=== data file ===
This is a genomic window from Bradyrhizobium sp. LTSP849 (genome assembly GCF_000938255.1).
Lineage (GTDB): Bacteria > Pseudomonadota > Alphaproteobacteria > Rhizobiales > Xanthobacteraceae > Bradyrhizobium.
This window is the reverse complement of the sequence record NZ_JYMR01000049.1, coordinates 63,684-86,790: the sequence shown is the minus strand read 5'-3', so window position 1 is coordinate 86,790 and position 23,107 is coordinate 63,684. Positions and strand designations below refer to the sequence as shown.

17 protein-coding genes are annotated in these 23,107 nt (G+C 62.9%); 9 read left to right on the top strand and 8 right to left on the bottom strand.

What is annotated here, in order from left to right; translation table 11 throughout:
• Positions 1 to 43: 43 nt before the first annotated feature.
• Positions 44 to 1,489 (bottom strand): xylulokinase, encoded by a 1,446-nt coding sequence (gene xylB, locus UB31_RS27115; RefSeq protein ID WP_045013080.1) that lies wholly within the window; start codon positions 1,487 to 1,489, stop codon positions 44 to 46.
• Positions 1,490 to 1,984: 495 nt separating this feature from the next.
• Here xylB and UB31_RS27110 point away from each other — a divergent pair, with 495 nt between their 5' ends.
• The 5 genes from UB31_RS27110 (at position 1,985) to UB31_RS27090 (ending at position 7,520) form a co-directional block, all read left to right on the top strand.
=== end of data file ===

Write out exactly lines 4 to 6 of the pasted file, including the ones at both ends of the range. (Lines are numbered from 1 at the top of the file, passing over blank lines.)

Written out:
17 protein-coding genes are annotated in these 23,107 nt (G+C 62.9%); 9 read left to right on the top strand and 8 right to left on the bottom strand.

What is annotated here, in order from left to right; translation table 11 throughout:
• Positions 1 to 43: 43 nt before the first annotated feature.